Researchers have uncovered a wide-ranging global scam targeting Facebook users, after finding an unsecured database used by fraudsters to store the usernames and passwords of at least 100,000 victims.
Researchers said that the cybercriminals behind the scam were tricking Facebook victims into providing their account login credentials by using a tool that pretended to reveal who was visiting their profiles.
The fraudsters then “used the stolen login credentials to share spam comments on Facebook posts via the victims’ hacked account, directing people to their network of scam websites,” according to researchers with vpnMentor on Friday. “These websites all eventually led to a fake Bitcoin trading platform used to scam people out of ‘deposits’ of at least €250 [$295].”
Researchers said they have no evidence about whether the data was accessed or leaked by any other malicious parties.
Threatpost has reached out to Facebook for further comment.
The unsecured Elasticsearch database was 5.5 gigabytes and contained 13,521,774 records of at least 100,000 Facebook users. It was open between June and September of this year; it was discovered on Sept. 21 and closed on Sept. 22.
The data in the exposed database included credentials and IP addresses; text outlines for comments the fraudsters would make on Facebook pages (via a hacked account) that directed people to suspicious and fraudulent websites; and personally identifiable information (PII) data such as emails, names and phone numbers of the Bitcoin scam victims.
Researchers said that in order to confirm that the database was live and real, they entered fake login credentials on one of the scam web pages and verified they had been recorded.
The day after they discovered the database, researchers believe it was attacked by the ongoing widespread Meow cyberattack, which completely wiped all its data. A Meow attack refers to ongoing attacks that started earlier in July and left 1,000 unsecured databases permanently deleted. The attack leaves the word “meow” as its only calling card, according to researcher Bob Diachenko. Meow hackers also recently targeted a Mailfire server that was misconfigured and left open.
“The database went offline the same day and was no longer accessible,” said researchers. “We believe the fraudsters did this following the Meow attack, but can’t confirm.”
The global scam targeting Facebook users starts with a network of websites owned by fraudsters, which trick Facebook users into providing their credentials by promising they would show targets a list of people who had recently visited their profiles.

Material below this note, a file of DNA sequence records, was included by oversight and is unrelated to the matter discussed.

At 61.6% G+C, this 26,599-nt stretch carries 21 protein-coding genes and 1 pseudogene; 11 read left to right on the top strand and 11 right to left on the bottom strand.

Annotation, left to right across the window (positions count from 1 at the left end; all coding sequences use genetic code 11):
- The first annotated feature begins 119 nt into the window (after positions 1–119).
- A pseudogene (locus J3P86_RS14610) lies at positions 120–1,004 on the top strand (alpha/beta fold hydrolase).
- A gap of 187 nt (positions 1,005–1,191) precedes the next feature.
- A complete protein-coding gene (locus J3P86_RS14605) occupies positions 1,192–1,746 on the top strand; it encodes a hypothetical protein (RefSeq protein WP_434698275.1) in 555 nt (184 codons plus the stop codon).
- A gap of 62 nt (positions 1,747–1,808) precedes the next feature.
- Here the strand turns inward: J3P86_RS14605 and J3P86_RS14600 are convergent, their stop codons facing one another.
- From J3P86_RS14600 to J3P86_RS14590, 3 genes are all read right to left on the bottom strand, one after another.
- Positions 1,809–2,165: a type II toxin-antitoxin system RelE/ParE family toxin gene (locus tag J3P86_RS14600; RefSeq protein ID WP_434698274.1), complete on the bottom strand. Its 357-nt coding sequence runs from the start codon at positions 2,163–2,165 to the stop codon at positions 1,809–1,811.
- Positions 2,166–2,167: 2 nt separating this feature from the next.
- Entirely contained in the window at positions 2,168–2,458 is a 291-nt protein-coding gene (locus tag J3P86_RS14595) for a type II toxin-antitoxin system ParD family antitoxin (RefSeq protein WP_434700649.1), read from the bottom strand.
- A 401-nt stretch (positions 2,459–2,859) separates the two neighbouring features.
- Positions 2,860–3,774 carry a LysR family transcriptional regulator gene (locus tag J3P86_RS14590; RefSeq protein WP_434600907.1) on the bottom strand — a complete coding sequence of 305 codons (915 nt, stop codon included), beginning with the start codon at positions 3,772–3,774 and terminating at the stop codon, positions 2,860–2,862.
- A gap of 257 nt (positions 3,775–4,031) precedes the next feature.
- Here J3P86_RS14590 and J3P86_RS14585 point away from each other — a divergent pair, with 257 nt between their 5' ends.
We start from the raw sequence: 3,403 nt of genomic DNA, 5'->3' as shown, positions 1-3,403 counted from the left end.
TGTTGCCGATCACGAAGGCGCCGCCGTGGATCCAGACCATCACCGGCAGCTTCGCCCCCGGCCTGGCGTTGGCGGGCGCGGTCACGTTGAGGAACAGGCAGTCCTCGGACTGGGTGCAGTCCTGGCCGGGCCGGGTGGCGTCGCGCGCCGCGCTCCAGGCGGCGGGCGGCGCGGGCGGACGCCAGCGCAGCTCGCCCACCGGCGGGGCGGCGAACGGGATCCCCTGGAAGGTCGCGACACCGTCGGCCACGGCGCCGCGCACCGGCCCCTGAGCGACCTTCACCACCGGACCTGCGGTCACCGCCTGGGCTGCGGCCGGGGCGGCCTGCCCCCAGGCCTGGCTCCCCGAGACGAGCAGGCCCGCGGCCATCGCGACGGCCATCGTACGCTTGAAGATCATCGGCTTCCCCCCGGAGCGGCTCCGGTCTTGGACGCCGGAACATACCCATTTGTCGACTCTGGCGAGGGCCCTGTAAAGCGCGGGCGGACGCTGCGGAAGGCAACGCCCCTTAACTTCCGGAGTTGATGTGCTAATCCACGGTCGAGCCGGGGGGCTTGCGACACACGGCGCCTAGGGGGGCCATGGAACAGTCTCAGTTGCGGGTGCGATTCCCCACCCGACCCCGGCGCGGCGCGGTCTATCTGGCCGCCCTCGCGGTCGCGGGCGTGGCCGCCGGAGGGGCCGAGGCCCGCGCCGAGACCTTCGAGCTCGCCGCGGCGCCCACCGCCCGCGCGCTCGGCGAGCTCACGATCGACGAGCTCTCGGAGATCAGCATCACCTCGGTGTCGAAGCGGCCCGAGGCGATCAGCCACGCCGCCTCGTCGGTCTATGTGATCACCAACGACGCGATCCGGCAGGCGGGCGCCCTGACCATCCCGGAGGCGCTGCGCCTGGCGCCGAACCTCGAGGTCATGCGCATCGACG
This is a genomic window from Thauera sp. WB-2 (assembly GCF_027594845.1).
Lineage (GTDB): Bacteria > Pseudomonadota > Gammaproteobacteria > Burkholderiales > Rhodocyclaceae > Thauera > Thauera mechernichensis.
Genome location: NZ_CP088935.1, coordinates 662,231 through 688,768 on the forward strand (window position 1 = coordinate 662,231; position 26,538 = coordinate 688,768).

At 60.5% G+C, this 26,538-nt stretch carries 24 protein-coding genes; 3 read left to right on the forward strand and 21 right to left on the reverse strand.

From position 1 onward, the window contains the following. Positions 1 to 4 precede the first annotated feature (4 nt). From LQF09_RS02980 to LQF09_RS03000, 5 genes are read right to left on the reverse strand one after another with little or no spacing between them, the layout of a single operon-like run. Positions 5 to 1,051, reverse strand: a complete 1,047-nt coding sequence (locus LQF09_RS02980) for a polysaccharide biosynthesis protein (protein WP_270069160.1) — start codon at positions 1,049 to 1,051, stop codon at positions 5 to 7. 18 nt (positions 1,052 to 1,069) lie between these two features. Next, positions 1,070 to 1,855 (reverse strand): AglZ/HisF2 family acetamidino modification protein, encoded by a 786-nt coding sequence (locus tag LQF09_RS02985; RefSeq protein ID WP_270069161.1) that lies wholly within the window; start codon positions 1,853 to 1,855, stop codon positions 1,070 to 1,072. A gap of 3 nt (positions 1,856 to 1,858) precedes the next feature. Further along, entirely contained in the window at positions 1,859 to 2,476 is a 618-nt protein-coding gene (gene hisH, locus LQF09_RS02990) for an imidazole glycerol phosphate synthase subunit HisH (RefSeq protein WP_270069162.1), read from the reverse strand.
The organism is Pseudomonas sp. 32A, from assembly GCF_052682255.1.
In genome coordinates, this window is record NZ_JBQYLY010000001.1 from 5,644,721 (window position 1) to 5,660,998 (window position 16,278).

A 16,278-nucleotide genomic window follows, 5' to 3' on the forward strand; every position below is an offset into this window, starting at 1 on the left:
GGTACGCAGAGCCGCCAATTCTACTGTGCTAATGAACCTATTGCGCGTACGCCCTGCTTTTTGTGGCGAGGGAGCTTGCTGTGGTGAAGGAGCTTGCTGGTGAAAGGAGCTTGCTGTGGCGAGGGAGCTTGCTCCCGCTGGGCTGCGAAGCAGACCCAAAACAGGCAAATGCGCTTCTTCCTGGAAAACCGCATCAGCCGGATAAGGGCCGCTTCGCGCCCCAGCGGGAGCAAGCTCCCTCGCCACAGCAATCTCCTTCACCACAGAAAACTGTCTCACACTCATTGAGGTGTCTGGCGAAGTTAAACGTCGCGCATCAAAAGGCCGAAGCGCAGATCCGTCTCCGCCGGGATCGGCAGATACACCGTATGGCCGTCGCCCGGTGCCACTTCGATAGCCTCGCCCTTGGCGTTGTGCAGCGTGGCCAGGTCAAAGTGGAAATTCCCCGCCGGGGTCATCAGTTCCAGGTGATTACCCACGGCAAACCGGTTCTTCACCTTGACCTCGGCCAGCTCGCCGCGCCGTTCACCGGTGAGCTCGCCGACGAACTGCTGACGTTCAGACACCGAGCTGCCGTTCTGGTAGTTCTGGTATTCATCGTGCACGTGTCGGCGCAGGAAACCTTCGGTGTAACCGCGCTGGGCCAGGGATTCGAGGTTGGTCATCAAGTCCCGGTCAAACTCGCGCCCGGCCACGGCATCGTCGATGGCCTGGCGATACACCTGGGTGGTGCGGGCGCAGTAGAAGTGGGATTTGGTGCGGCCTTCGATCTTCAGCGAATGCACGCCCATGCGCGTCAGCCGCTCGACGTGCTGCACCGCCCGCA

It’s unclear how visitors were driven to these websites. Researchers found 29 domains tied to this network; websites had names such as: askingviewer[.]com, capture-stalkers[.]com and followviewer[.]com.
The website tells victims “There were 32 profile visitors on your page in the last 2 days! Continue to view you list,” and points them to a button that says “Open List!” When the victim clicks on the button, they are sent to a fake Facebook login page, where they are asked to input their login credentials. After they do so, a fake loading page appears, promising to share the full list, and the victim is redirected to the Google Play page for an unrelated Facebook analytics app.
“In the process, the fraudsters saved the victim’s Facebook username and password on the exposed database for future use in their other criminal activities,” said researchers. “These were stored in cleartext format, making it easy for anyone who found the database to view, download and steal them.”
The attackers then use the victims’ credentials for the next phase of the attack – taking over accounts and commenting on Facebook posts published in the victims’ network, with links to a different network of scam websites that are owned by the fraudsters. These sites relate to a Bitcoin fraud scheme. When a victims’ Facebook friend visits the one of the sites, they are directed to sign up for a free Bitcoin trading account and to deposit $295 to start trading.
“By including links to fake news websites, the fraudsters hoped to bypass and confuse Facebook’s fraud and bot detection tools,” said researchers. “If the hacked accounts only posted the same links to a Bitcoin scam over and over, they’d quickly be blocked by the social network.”
Researchers told Facebook users that if they think they have been a victim of the fraud effort, to change their login credentials immediately.
“Furthermore, if you reused your Facebook password on any other accounts, change it immediately to protect them from hacking,” said researchers. “We recommend using a password generator to create unique, strong passwords for every private account you have, and changing them periodically.”
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